I will say that the developers haven’t rushed this product out and there has been a number of betas — though they haven’t don’t a good job about marking the images with a version (just a date on the download panel).

Finally, when I first looked at the product a couple months ago the web site was in horrible shape — the grammar was abysmal, and the clarity of the writing made me extremely leery of the “professional-ness” of the company; that has improved a great deal.

The bottom line, without a release product and a price-point all I can tell you is, I don’t know.

I’m hopeful that the product will be available at a reasonable price; and that the commitment the developers have shown in the quality of the Beta will not end once a release has been made.

Disk Drill on cleverfiles.com

Originally posted 2011-02-20 02:00:32.

Ubuntu – RAID Creation

I think learning how to use mdadm (/sbin/mdadm) is a good idea, but in Ubuntu Desktop you can use Disk Utility (/usr/bin/palimpsest) to create most any of your RAID (“multiple disk”) configurations.

In Disk Utility, just access “File->Create->Raid Array…” on the menu and choose the options.  Before doing that, you might want to clear off the drives you’re going to use (I generally create a fresh GTP partition to insure the drive is ready to be used as a component of the RAID array).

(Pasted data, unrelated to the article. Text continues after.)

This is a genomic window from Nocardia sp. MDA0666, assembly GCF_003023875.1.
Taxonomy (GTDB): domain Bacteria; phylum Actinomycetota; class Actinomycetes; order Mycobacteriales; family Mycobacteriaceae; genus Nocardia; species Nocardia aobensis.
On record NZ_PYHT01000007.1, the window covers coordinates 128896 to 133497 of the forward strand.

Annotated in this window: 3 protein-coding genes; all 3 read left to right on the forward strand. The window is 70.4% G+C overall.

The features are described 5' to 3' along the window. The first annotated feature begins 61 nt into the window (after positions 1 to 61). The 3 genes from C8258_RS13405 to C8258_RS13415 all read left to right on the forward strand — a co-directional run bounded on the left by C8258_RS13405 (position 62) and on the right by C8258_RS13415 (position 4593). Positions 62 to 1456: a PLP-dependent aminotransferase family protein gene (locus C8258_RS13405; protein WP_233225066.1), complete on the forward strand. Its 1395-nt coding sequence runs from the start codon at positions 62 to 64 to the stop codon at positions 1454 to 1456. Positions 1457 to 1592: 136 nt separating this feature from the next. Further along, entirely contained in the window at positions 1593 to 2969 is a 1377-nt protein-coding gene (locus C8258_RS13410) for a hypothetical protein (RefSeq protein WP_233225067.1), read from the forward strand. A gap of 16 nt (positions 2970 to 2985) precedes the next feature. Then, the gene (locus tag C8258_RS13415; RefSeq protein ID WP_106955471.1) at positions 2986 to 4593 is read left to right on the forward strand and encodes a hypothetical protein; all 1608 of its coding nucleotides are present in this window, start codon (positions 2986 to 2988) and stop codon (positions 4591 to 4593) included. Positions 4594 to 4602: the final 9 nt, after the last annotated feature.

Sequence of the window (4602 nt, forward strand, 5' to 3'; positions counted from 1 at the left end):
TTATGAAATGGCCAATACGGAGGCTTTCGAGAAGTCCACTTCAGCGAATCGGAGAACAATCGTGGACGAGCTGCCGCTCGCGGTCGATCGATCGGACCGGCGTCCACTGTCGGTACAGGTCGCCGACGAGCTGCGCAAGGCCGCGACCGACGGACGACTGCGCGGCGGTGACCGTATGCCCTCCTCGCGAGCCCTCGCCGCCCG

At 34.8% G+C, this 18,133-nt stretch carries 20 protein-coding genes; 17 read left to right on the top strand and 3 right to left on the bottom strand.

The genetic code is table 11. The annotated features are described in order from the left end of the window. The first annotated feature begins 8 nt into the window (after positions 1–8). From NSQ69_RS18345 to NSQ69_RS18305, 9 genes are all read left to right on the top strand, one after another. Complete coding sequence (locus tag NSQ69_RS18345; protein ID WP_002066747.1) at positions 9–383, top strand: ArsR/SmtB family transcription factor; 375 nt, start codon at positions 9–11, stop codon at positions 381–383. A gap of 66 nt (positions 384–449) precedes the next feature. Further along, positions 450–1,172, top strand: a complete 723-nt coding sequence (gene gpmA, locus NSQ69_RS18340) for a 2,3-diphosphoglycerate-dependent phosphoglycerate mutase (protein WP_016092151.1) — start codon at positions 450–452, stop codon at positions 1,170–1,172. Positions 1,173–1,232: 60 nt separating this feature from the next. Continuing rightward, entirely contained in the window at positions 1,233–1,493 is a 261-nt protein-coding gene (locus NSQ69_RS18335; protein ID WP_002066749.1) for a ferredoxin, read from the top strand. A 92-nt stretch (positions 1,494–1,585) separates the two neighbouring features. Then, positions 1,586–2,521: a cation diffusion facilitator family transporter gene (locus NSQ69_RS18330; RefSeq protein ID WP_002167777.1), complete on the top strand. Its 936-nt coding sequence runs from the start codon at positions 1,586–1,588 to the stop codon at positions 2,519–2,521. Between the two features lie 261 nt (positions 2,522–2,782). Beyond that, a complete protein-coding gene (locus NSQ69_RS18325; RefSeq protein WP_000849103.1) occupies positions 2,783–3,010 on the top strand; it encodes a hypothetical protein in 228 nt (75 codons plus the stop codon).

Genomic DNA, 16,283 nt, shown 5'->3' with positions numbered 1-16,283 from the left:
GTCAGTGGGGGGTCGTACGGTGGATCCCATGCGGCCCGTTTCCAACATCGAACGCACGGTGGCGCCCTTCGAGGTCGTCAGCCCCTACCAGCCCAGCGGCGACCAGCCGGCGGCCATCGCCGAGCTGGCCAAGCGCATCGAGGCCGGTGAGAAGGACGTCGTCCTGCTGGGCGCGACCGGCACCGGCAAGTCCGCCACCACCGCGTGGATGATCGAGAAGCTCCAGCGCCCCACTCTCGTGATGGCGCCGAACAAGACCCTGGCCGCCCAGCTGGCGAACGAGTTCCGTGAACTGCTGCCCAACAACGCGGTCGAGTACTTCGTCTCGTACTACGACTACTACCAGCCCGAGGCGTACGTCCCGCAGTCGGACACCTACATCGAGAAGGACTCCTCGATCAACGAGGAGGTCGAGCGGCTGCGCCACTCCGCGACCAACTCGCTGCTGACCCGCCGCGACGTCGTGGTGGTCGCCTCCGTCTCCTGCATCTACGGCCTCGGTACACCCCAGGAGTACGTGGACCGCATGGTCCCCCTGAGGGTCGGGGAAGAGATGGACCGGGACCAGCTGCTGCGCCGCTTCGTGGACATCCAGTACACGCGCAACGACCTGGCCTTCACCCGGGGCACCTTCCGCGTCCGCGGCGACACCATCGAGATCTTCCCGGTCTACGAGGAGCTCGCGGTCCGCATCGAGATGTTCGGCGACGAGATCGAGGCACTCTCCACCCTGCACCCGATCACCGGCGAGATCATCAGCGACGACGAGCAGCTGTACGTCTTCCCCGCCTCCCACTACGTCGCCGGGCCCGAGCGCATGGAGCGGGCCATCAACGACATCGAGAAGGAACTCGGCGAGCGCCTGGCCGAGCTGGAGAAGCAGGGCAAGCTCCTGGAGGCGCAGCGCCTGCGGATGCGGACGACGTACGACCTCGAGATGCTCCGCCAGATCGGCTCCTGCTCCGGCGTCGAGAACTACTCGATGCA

Once you’ve created the container with Disk Utility; you can even format it with a file system; however, you will still need to manually add the entries to /etc/mdadm/mdadm.conf and /etc/fstab.

One other minor issue I noticed.

I gave my multiple disk containers names (mirror00, mirror01, …) and Disk Utility will show them mounted on device /dev/md/mirror00 — in point of fact, you want to use device names like /dev/md0, /dev/md1, … in the /etc/mdadm/mdadm.conf file.  Also, once again, I highly recommend that you use the UUID for the array configuration (in mdadm.conf) and for the file system (in fstab).

Originally posted 2010-07-12 02:00:33.

Windows Mail (Vista)

Microsoft has several generations and families of email programs.